Effects of proximity and noise level of phased array coil elements on overall signal-to-noise in parallel MR spectroscopy

Effects of proximity and noise level of phased array coil elements on overall signal-to-noise in... Parallel imaging using phased array coils facilitates accelerated magnetic resonance imaging (MRI) and spectroscopy (MRS). Parallel data reconstruction requires the combination of data from individual coil elements, but limited combination algorithms currently exist for higher-order phased arrays and MRS data. Here, we present a systematic framework for identifying coil proximity-related signal inhomogeneities and noise levels in phased array coils that may affect sensitivity of parallel MRS. Single-voxel MRS was acquired in nine voxel positions in a brain spectroscopy phantom on a 3T whole-body MR scanner using commercially available 64-, 32-, and 20-channel phased array coils. Spectra produced by individual coil elements were combined using both a signal-to-noise ratio (SNR) threshold and based on the position of individual coil elements. SNR and metabolite Cramer-Rao lower bounds (CRLBs) from the final combined spectra were used as metrics to compare combination strategies and the effects of the phased array geometry and individual coil proximity. Comparisons were performed using one-way repeated measures ANOVA and post-hoc Tukey's range test (p<0.05). The 32-channel phased array coil produced the highest overall SNR compared to the 64-channel (p=0.0009) or 20-channel coils (p=0.003). Low SNR spectra from individual coil elements in the 64-channel coil can reduce the overall SNR when simply combining spectra from all elements. SNR varied significantly as a function of voxel position (F=58.3, p<0.0001) and SNR threshold for all phased arrays (p<0.05 for 64-, 32-, and 20-channel coils). Metabolite CRLBs were dependent on the combination strategy. We demonstrate the importance of the sampling voxel position and coil proximity on overall SNR in parallel MRS data acquisition, with significant SNR improvements after selectively filtering individual spectra based on pre-determined SNR thresholds which must be optimized for each phased array coil element and volume of interest. http://www.deepdyve.com/assets/images/DeepDyve-Logo-lg.png Magnetic Resonance Imaging Elsevier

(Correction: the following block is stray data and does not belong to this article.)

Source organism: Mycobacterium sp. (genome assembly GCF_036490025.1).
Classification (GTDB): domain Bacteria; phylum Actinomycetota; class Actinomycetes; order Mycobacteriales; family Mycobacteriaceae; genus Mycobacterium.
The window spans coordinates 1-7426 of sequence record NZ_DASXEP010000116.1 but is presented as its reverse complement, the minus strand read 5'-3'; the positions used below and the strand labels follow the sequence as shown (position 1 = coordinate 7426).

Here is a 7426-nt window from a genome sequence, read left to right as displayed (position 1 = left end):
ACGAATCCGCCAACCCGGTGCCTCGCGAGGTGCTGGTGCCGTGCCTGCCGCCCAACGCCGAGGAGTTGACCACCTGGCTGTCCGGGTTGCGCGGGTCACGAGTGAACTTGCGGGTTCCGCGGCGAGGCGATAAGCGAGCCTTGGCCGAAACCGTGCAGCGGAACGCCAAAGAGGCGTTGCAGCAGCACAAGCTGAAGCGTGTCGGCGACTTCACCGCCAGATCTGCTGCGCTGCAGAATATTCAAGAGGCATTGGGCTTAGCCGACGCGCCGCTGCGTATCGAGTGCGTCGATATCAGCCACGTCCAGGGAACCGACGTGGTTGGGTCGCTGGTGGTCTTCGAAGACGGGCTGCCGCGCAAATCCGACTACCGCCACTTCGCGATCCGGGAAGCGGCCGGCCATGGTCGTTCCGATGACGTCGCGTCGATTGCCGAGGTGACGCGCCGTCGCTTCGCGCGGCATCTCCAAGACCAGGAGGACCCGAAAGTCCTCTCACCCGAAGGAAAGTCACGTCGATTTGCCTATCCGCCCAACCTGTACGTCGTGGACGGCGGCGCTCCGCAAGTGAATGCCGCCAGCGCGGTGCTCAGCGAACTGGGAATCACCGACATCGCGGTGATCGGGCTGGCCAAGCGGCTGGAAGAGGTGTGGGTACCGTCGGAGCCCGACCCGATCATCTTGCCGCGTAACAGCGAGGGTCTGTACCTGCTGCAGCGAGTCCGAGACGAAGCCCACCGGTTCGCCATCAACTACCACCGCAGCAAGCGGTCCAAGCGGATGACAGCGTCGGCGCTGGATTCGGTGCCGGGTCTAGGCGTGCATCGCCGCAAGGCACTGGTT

Effects of proximity and noise level of phased array coil elements on overall signal-to-noise in parallel MR spectroscopy

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Publisher
Elsevier
Copyright
Copyright © 2017 Elsevier Inc.
ISSN
0730-725X
D.O.I.
10.1016/j.mri.2017.12.001
Publisher site
See Article on Publisher Site

Abstract

Parallel imaging using phased array coils facilitates accelerated magnetic resonance imaging (MRI) and spectroscopy (MRS). Parallel data reconstruction requires the combination of data from individual coil elements, but limited combination algorithms currently exist for higher-order phased arrays and MRS data. Here, we present a systematic framework for identifying coil proximity-related signal inhomogeneities and noise levels in phased array coils that may affect sensitivity of parallel MRS. Single-voxel MRS was acquired in nine voxel positions in a brain spectroscopy phantom on a 3T whole-body MR scanner using commercially available 64-, 32-, and 20-channel phased array coils. Spectra produced by individual coil elements were combined using both a signal-to-noise ratio (SNR) threshold and based on the position of individual coil elements. SNR and metabolite Cramer-Rao lower bounds (CRLBs) from the final combined spectra were used as metrics to compare combination strategies and the effects of the phased array geometry and individual coil proximity. Comparisons were performed using one-way repeated measures ANOVA and post-hoc Tukey's range test (p<0.05). The 32-channel phased array coil produced the highest overall SNR compared to the 64-channel (p=0.0009) or 20-channel coils (p=0.003). Low SNR spectra from individual coil elements in the 64-channel coil can reduce the overall SNR when simply combining spectra from all elements. SNR varied significantly as a function of voxel position (F=58.3, p<0.0001) and SNR threshold for all phased arrays (p<0.05 for 64-, 32-, and 20-channel coils). Metabolite CRLBs were dependent on the combination strategy. We demonstrate the importance of the sampling voxel position and coil proximity on overall SNR in parallel MRS data acquisition, with significant SNR improvements after selectively filtering individual spectra based on pre-determined SNR thresholds which must be optimized for each phased array coil element and volume of interest.

Journal

Magnetic Resonance ImagingElsevier

Published: Apr 1, 2018

References

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